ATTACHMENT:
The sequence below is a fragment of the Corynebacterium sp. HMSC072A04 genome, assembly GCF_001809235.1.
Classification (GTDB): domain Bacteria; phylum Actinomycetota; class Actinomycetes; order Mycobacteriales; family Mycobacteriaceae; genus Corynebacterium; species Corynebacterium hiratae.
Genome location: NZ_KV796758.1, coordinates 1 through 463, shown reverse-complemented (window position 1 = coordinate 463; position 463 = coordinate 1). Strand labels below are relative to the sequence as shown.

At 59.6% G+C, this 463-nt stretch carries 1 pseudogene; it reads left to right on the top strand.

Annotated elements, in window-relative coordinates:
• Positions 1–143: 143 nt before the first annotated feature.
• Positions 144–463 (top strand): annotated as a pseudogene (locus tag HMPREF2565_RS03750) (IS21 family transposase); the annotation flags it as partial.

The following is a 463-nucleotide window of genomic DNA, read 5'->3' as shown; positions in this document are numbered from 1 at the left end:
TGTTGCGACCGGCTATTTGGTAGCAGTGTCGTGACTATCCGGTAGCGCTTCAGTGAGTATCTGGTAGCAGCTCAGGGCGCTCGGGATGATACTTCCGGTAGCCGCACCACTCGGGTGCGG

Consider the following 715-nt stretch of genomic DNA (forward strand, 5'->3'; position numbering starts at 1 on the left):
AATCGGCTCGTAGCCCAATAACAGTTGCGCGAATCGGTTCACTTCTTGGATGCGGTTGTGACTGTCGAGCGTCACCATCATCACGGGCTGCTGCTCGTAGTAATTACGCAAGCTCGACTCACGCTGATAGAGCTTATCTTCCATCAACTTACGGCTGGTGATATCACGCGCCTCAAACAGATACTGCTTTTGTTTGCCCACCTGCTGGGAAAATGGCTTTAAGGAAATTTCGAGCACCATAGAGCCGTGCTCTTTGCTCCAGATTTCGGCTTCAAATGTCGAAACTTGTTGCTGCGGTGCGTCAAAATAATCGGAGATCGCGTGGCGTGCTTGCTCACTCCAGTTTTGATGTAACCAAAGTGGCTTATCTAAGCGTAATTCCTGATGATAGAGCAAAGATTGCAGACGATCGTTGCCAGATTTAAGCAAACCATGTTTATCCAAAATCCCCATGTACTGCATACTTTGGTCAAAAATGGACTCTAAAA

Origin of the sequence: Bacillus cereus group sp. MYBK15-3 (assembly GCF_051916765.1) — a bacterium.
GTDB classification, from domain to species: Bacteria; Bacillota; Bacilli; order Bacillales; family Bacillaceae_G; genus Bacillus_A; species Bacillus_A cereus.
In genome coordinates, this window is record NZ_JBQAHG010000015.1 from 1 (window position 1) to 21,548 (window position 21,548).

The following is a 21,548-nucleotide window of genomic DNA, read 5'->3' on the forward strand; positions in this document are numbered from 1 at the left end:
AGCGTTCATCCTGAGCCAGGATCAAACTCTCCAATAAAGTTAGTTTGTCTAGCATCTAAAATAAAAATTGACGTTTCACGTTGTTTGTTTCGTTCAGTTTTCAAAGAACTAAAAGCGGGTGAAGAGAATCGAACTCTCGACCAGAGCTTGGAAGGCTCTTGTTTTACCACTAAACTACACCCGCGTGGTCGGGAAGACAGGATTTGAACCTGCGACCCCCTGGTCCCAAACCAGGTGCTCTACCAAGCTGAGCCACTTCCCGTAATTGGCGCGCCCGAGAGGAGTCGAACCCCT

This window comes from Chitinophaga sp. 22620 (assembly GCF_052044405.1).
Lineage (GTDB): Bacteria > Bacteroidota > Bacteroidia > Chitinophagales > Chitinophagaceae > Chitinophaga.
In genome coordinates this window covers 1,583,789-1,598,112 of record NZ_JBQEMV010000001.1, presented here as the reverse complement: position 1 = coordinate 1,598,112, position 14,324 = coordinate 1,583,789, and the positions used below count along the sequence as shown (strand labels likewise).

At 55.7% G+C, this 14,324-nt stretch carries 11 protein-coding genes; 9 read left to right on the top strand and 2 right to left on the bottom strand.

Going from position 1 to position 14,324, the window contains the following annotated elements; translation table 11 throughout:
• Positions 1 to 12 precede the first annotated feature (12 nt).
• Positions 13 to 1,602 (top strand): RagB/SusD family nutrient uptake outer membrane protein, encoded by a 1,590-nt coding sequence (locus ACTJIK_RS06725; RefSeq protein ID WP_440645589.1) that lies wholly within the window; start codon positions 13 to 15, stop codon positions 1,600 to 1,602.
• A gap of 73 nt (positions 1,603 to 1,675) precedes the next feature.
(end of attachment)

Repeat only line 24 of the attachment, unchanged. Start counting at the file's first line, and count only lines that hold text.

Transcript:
• A gap of 73 nt (positions 1,603 to 1,675) precedes the next feature.